Nigel Farage lands enormous blow towards Penny Mordaunt over migration as ITV viewers erupts | Politics | News | EUROtoday

Get real time updates directly on you device, subscribe now.

Nigel Farage drew widespread laughter from the ITV General Election viewers in Salford, after scrutinising Penny Mordaunt over the Tories’ document on immigration.

He requested the senior Tory: “Given that your 2010 manifesto, your 2015 manifesto, your 2017 manifesto said you’d reduce net migrations to the tens of thousands, your 2019 manifesto said immigration would massively reduce and that net 4.3 million people have come into the country since that time – why on earth should anyone believe the fifth manifesto that promises cuts to net migration?”

Ms Mordaunt replied: “Because of the record of this Prime Minister.”

The viewers response within the studio was maybe the most important of the evening – with widespread laughter and Mr Farage waving his palms and saying: “Enough. That’s fine – I’m happy.”

Once the laughter died down, Ms Mordaunt mentioned: “We’ve had figures out today that show that visa applications have fallen by 30 percent and the OBR’s own forecast say that we will halve immigration by next summer.”

“That’s the trajectory we’re on and we will give Parliament the chance to set an annual cap on family and work visas. That will be enshrined, a legal cap.”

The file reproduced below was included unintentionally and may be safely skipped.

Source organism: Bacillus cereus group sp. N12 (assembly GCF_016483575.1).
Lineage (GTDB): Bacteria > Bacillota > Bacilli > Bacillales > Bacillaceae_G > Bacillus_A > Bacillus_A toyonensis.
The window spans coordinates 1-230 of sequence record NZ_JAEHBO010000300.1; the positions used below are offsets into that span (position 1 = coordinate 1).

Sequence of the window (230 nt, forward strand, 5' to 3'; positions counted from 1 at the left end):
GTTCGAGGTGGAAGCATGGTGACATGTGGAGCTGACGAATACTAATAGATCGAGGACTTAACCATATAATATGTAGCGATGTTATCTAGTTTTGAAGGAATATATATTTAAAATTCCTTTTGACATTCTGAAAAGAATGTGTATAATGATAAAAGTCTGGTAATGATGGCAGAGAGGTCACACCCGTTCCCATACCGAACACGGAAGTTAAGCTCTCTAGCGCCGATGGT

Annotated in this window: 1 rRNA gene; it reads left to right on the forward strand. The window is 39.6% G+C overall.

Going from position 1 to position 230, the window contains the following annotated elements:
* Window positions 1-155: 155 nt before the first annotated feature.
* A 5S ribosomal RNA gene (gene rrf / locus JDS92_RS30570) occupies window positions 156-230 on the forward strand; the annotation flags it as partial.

She continued: “And that is what we are offering. That is why you can have confidence that those numbers – they are projected to come down.”

“And the only altenrative you have in this election is that or what the Labour Party have on offer – Nigel is a Labour enabler.”

In response, Mr Farage merely mentioned: “Penny, I don’t believe a single word that you say.”

Earlier within the debate Mr Farage and Angela Rayner locked horns over Labour’s plan to scrap personal faculties’ VAT exemption.

Under Labour, personal faculty charges would see 20 % VAT slapped on them. Critics say that may power some dad and mom to cease paying for his or her kids’s schooling and place rising strain on the state sector.

The Reform UK chief tackling the coverage, mentioned: “Look, you know, if you put 20 percent on private school fees all you’ll finish up with, probably 25 percent of those currently in private school will then be a burden for state schools.

“It is self-defeating coverage that removes parental alternative.”

Angela Rayner retorted: “Those faculties may soak up a few of these prices so that they did not need to move it on.”